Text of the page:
Dean of Academic Affairs Dr. Mark Mitchell released his seventh book, Power and Purity: The Unholy Marriage That Spawned America's Social Justice Warriors, yesterday. "It’s a book that’s trying to make sense of some of the most radical political movements on the left," Mitchell said. In the text he compares social justice movements both to Nietzsche's "Will to Power" and to American Puritanism.
"It’s an incoherent convergence," Mitchell explained. "It doesn’t make sense at a logical level, but what it does is create an energetic movement that seems to explain a lot of what we see on the radical left."
We sat down with Dr. Mitchell, so he could give us more detail. Continue reading for his thoughts on the Social Justice Warrior phenomenon.
Nietzsche Declares That God is Dead...
He says that once there’s no God, we have to question the very fact of morality itself and the category of truth itself. The idea of the Will to Truth needs to be exchanged for the Will to Power. So, power becomes the core of Nietzsche’s thought. What motivates all living creatures is the Will to Power, the will to assert and to dominate. That also seems to be the approach of some of the radical people on the left, a willingness to shout down their opponents, to use intimidation and fear to advance their cause.
But the radical left is cloaked in strongly moral terms...
Tocqueville writes in Democracy in America, that in order to understand a people, you have to understand their origins. America is a Puritan project. We’re deeply infused with a Puritanism—or Christianity. In other words, for Tocqueville, you’re always going to see the residue of Puritanism in American culture.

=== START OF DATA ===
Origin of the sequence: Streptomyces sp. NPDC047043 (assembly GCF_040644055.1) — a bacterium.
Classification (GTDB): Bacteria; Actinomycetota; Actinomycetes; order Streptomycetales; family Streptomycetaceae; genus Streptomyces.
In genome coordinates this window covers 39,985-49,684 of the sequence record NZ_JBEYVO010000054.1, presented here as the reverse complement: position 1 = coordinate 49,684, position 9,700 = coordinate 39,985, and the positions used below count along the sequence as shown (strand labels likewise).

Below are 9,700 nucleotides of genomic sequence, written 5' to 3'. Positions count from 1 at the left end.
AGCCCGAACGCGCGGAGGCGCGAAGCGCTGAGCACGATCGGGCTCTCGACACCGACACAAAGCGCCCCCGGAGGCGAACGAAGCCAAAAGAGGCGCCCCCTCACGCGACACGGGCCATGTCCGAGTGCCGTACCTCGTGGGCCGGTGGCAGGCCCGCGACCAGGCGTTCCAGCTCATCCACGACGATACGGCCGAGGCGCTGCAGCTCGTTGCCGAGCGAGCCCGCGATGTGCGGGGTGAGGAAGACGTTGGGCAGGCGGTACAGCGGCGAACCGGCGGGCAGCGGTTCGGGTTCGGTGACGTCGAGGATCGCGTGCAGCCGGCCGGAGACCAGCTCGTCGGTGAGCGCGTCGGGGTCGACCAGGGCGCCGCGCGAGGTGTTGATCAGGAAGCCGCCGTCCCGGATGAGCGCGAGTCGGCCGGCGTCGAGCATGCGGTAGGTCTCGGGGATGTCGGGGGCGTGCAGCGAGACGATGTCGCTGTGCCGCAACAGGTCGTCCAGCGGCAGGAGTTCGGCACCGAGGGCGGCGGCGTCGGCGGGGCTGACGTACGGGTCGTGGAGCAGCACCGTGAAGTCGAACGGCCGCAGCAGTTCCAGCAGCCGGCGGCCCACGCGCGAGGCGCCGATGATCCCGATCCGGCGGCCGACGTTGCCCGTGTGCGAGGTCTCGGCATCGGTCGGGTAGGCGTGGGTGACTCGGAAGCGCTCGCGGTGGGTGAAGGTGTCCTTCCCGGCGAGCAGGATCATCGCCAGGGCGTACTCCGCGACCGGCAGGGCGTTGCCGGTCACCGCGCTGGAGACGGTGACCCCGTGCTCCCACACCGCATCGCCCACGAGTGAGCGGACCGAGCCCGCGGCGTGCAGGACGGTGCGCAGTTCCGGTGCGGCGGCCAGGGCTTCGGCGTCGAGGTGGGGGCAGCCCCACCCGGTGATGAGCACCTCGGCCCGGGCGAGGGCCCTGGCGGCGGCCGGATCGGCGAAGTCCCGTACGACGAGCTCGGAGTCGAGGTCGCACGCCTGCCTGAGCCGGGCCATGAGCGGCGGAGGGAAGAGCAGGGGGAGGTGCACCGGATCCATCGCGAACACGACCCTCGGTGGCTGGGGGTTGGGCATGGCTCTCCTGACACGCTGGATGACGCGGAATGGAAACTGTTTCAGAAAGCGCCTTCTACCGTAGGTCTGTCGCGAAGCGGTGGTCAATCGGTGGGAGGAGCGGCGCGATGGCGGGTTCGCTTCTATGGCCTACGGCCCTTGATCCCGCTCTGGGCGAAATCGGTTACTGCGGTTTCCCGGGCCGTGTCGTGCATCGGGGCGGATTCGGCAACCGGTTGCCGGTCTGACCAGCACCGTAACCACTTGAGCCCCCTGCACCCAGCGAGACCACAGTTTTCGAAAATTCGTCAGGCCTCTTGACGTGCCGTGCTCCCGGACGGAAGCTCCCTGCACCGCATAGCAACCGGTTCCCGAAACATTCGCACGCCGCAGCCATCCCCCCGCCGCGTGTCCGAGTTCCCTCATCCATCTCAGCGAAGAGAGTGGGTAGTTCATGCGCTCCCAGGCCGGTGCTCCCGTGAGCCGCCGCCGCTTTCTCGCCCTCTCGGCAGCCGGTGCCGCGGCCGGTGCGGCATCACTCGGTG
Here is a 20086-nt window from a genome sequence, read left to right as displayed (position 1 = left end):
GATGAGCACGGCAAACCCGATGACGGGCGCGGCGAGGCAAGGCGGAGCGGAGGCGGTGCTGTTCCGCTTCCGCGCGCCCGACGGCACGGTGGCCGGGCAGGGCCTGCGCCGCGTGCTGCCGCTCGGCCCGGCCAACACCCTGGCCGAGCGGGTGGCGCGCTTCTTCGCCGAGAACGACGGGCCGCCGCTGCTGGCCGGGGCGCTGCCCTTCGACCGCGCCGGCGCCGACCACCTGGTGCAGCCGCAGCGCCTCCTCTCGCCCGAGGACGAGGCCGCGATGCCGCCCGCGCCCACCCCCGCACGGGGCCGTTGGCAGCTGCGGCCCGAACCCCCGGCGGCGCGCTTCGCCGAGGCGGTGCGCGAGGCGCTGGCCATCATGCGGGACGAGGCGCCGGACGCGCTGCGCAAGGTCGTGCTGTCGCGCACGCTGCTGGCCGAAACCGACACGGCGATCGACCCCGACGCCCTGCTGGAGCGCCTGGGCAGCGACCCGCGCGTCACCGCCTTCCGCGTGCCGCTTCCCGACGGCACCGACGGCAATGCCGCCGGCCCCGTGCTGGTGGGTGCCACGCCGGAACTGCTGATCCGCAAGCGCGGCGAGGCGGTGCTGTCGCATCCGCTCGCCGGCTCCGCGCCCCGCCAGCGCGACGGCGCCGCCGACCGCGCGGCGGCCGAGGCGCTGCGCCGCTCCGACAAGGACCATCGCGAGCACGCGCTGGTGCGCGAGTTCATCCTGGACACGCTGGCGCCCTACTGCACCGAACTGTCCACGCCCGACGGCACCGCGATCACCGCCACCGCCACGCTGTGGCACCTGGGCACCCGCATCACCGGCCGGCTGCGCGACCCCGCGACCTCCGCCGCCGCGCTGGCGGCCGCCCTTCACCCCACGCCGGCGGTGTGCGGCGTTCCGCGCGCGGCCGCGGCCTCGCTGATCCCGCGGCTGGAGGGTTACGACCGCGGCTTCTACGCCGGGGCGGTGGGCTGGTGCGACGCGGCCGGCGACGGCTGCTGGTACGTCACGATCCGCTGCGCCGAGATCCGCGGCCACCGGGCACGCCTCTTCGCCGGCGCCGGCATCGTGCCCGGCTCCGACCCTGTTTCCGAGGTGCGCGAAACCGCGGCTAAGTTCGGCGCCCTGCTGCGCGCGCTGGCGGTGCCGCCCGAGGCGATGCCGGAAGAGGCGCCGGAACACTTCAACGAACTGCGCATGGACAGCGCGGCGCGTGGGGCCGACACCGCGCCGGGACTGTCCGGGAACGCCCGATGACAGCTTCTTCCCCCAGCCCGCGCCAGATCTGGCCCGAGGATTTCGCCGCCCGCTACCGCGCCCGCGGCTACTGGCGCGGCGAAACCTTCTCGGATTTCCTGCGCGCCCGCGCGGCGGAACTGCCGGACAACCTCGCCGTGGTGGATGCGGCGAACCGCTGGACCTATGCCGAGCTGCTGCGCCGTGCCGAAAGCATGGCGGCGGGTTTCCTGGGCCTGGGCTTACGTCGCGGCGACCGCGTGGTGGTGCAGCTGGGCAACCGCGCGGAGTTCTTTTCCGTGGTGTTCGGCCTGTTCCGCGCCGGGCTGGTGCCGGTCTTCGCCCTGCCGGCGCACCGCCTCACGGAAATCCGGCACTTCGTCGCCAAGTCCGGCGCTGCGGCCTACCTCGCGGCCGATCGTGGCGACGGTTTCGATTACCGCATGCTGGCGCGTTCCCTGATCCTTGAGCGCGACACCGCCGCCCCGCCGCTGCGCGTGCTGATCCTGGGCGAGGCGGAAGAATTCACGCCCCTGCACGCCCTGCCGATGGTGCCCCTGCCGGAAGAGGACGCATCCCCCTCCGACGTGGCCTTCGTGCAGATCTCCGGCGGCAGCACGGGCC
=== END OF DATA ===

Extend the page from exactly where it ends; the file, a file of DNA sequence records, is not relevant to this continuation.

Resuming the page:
The Christian structure is that Christ provides a mechanism for forgiveness and restoration, but with the Social Justice movement and identity politics, you have the Christian impulse towards moral purity combined with the Nietzschean Will to Power.
It’s an unstable union. It’s never going to find resolution...
If this trajectory continues, you can imagine our decedents looking at us, finding moral fault with our best efforts, and tearing us down. There’s destruction and rage in the name of moral purity, a kind of impulse that doesn’t end well. Christianity provides a means for restoration and reconciliation, and it justifies the moral categories of equality and rights that the Social Justice folks speak of. It also does imply some limits and obligations.
The other tact is to dispense with moral categories altogether, but few people have the stomach for that. How would Nietzsche respond to the Me-Too movement? For Nietzsche, if someone in power abuses someone weaker, he’d say, “Well, that’s just the way it is.” We all recoil from that. The abuse of power is something that ought not to happen. In The Abolition of Man, C. S. Lewis writes that when everything is reduced to power, invariably, it’s not the power of everyone. It’s the power of a few.
There's always pain...
Sin is a perpetual part of the human experience. We have all offended and been offended in various ways. With identity politics, you have the recognition that there’s pain, but because Christ has been evacuated from the equation, people feel like they have to lash out to try to relieve the pain. It can ultimately only be relieved through forgiveness.
I hope this raises questions...
I hope this helps people think in terms of some of these basic categories. I hope that it provides categories to stimulate discussion about these matters.
Why does this language of power seem so prevalent? Why are people just shouting at each other? What’s the fundamental nature of reality? Is the Logos at the center, or is chaos at the center? The answer to that question determines all that follows.
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